Global temperature changes have been an important driver of penguin evolution, a new study suggests.
Researchers mapped penguin evolution and identified traits that helped them survive.
Modern penguins have genetic adaptations that allow them to thrive on both land and in water.
About 60 million years ago, penguins evolved from their flying ancestors into the water-loving swimmers and divers we know today. A new genetic analysis reveals just how they evolved this underwater prowess, offering the most comprehensive overview of the tuxedo-clad bird’s evolutionary history to date.
In a new study, published this week in the journal Nature Communications, a team of international researchers analyzed 27 genomes — or the complete set of genetic information — of all living and recently extinct penguin species. Using that genetic data and the existing penguin fossil record, researchers compared the penguin genomes to the genomes of other birds, like pelicans and albatrosses.
They found that penguins evolved in response to ancient climate shifts, making their bodies uniquely specialized to some of the harshest conditions on Earth.
“This paper provides a step change in our understanding of which genes underpin these different adaptations,” Richard Phillips, a seabird ecologist at British Antarctic Survey and a co-author on the study, said in a press release.
Ancient penguins originated in Zealandia, a submerged land mass off the coast of Australia, about 60 million years ago. Scientists think from there, they migrated to South America and Antarctica. Around 30 to 40 million years ago, later groups likely hitched rides on a strong ocean current flowing around the globe, called the Antarctic Circumpolar Current.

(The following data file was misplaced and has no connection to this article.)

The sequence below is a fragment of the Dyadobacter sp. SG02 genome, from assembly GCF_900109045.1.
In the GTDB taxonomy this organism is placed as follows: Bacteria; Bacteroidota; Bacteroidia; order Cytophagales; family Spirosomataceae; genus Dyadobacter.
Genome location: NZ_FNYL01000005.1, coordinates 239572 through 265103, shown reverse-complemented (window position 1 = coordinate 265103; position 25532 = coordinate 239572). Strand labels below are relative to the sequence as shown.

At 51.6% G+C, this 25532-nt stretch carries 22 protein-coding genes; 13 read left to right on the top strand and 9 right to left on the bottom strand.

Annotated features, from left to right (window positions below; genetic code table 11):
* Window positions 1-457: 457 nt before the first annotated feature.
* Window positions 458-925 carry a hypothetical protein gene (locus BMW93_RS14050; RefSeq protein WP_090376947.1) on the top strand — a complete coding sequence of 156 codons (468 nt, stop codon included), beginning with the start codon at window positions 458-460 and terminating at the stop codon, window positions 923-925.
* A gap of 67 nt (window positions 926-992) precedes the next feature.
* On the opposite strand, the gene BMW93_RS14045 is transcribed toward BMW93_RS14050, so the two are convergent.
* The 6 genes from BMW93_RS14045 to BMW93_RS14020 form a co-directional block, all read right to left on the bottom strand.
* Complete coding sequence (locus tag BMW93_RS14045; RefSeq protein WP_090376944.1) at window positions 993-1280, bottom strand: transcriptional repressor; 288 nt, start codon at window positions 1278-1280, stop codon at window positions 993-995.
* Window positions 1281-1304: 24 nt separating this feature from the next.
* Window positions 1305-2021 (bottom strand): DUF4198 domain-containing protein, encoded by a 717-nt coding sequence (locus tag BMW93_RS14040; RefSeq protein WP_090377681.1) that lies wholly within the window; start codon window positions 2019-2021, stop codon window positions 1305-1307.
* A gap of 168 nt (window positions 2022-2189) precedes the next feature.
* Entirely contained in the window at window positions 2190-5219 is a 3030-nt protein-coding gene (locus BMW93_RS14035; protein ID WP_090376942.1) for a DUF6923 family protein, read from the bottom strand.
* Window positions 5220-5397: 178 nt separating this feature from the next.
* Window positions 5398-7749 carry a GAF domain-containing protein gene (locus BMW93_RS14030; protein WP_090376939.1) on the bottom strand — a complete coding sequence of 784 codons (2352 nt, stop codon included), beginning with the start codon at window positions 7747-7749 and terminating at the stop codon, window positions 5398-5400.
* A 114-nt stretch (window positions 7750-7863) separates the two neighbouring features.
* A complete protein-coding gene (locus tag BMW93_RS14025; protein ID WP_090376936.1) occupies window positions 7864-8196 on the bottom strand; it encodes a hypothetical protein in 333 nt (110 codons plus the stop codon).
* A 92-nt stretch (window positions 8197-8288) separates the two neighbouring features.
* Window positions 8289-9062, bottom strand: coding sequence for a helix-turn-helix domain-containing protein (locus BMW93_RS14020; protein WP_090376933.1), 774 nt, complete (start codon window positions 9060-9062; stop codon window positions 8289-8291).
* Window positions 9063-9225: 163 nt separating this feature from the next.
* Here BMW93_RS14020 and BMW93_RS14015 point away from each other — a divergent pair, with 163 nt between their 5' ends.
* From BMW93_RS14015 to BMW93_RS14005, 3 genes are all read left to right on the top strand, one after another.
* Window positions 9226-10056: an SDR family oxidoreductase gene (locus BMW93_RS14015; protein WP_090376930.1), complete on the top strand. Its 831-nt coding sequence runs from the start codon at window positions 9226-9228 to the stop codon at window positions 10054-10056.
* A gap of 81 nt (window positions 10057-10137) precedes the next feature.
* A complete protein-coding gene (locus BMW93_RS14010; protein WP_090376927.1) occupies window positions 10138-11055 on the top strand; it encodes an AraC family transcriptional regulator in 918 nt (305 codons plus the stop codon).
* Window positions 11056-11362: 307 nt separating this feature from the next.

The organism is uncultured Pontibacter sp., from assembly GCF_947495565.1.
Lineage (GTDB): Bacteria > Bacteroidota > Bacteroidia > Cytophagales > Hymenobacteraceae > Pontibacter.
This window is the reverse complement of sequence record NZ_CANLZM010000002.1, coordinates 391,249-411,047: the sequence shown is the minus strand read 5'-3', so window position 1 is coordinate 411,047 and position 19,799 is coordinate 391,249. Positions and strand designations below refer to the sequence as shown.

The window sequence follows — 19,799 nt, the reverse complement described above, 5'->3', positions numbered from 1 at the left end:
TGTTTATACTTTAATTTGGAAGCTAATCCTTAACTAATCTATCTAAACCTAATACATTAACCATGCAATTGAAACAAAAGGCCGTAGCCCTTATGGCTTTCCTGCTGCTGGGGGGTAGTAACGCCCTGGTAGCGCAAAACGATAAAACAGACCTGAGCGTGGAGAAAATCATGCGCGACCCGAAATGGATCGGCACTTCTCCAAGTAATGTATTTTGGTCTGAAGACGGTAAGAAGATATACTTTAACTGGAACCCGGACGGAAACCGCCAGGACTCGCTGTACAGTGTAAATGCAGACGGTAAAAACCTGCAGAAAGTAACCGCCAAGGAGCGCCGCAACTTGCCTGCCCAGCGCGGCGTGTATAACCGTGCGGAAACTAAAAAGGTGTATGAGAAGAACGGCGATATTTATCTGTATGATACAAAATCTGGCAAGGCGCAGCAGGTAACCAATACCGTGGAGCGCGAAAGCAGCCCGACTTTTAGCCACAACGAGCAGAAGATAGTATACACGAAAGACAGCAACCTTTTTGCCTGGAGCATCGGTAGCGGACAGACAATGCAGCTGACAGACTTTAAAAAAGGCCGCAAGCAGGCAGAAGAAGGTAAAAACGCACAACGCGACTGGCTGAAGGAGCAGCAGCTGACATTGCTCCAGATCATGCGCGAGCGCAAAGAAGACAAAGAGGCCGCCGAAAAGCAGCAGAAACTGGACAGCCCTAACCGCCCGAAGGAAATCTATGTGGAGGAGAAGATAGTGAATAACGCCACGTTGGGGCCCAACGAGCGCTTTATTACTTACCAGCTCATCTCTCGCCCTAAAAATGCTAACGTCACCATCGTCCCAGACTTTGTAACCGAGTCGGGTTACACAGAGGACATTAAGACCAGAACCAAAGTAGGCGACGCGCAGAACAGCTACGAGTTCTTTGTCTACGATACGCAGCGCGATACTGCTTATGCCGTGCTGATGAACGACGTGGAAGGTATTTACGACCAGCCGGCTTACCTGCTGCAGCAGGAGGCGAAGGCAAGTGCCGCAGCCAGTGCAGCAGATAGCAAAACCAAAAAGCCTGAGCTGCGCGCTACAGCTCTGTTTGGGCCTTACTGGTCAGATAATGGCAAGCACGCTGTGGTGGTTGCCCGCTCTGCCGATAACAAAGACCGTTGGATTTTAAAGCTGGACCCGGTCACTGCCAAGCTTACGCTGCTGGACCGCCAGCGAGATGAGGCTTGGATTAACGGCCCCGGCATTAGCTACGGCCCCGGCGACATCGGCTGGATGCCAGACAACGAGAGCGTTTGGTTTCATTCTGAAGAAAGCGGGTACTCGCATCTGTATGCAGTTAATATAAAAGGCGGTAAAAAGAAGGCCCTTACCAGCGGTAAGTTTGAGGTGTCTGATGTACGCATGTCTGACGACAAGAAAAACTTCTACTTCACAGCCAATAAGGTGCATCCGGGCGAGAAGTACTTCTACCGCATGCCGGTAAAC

Penguins lost their ability to fly before the formation of the polar ice sheets, as getting off the ground took too much effort for birds that were becoming expert swimmers.
“Although when most people think of penguins, they picture them among ice floes and being chased by leopard seals, penguins evolved to be aquatic creatures,” Phillips said.
Researchers found that global temperature changes have been an important driver of penguin evolution and contributed to the diversification of new species. For example, the expansion of Antarctica’s glaciers during the middle-to-late Miocene period, a period roughly 5.3 to 16 million years ago, marked by significant global cooling, coincides with the emergence of modern crown penguins, roughly 14 million years ago.
A suite of genetic adaptations, including body size, underwater vision, heat regulation, and diving ability, allowed these birds to thrive on both land and in water, according to researchers.
For example, some genes made forearm bones shorter, while others reduced penguins’ feathers, leading them to develop flippers. Other genes helped penguins store white fat, which works as an insulator and energy source, helping the birds stay warm in bitterly cold environments.
The way ancient penguins experienced immense climate fluctuations in the past could offer insight into how they are coping with a warming world. Research suggests modern penguins are not coping well. Due in part to rising temperatures from climate changehalf of all living penguin species are classified as either endangered or vulnerable on the IUCN Red List of Threatened Species.
One of the new study’s findings is that in warmer temperatures, penguins’ rate of evolution slowed. The flightless birds might not be able to handle modern climate change, researchers say, which is happening at a faster clip than the past temperature changes ancient penguins survived.
“Over 60 million years, these iconic birds have evolved to become highly specialized marine predators, and are now well adapted to some of the most extreme environments on Earth,” the study authors wrote in the new paper. “Yet, as their evolutionary history reveals, they now stand as sentinels highlighting the vulnerability of cold-adapted fauna in a rapidly warming world.”
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